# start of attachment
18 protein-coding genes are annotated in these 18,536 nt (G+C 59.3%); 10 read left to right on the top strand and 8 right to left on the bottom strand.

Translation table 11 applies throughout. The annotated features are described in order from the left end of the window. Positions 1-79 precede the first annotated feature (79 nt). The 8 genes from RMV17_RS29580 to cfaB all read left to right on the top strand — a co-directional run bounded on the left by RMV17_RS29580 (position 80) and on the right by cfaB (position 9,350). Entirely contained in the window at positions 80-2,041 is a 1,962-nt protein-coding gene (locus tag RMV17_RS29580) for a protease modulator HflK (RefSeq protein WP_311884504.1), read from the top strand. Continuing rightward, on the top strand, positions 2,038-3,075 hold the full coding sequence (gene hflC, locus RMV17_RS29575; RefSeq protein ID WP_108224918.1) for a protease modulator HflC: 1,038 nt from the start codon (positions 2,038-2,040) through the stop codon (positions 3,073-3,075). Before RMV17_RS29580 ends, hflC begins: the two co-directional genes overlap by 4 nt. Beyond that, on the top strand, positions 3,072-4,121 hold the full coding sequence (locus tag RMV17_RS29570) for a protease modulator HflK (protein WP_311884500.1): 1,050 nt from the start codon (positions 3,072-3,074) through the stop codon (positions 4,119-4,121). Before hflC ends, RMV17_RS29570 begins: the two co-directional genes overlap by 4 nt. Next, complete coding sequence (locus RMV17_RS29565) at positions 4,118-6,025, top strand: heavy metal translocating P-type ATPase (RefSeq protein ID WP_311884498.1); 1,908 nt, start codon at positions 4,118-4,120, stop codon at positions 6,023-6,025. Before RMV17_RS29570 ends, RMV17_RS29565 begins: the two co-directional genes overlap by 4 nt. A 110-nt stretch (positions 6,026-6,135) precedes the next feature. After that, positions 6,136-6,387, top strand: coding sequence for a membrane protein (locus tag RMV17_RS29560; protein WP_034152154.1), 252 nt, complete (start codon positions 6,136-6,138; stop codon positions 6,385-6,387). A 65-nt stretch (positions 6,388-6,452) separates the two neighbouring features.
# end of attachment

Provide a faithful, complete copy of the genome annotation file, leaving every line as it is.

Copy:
18 protein-coding genes are annotated in these 18,536 nt (G+C 59.3%); 10 read left to right on the top strand and 8 right to left on the bottom strand.

Translation table 11 applies throughout. The annotated features are described in order from the left end of the window. Positions 1-79 precede the first annotated feature (79 nt). The 8 genes from RMV17_RS29580 to cfaB all read left to right on the top strand — a co-directional run bounded on the left by RMV17_RS29580 (position 80) and on the right by cfaB (position 9,350). Entirely contained in the window at positions 80-2,041 is a 1,962-nt protein-coding gene (locus tag RMV17_RS29580) for a protease modulator HflK (RefSeq protein WP_311884504.1), read from the top strand. Continuing rightward, on the top strand, positions 2,038-3,075 hold the full coding sequence (gene hflC, locus RMV17_RS29575; RefSeq protein ID WP_108224918.1) for a protease modulator HflC: 1,038 nt from the start codon (positions 2,038-2,040) through the stop codon (positions 3,073-3,075). Before RMV17_RS29580 ends, hflC begins: the two co-directional genes overlap by 4 nt. Beyond that, on the top strand, positions 3,072-4,121 hold the full coding sequence (locus tag RMV17_RS29570) for a protease modulator HflK (protein WP_311884500.1): 1,050 nt from the start codon (positions 3,072-3,074) through the stop codon (positions 4,119-4,121). Before hflC ends, RMV17_RS29570 begins: the two co-directional genes overlap by 4 nt. Next, complete coding sequence (locus RMV17_RS29565) at positions 4,118-6,025, top strand: heavy metal translocating P-type ATPase (RefSeq protein ID WP_311884498.1); 1,908 nt, start codon at positions 4,118-4,120, stop codon at positions 6,023-6,025. Before RMV17_RS29570 ends, RMV17_RS29565 begins: the two co-directional genes overlap by 4 nt. A 110-nt stretch (positions 6,026-6,135) precedes the next feature. After that, positions 6,136-6,387, top strand: coding sequence for a membrane protein (locus tag RMV17_RS29560; protein WP_034152154.1), 252 nt, complete (start codon positions 6,136-6,138; stop codon positions 6,385-6,387). A 65-nt stretch (positions 6,388-6,452) separates the two neighbouring features.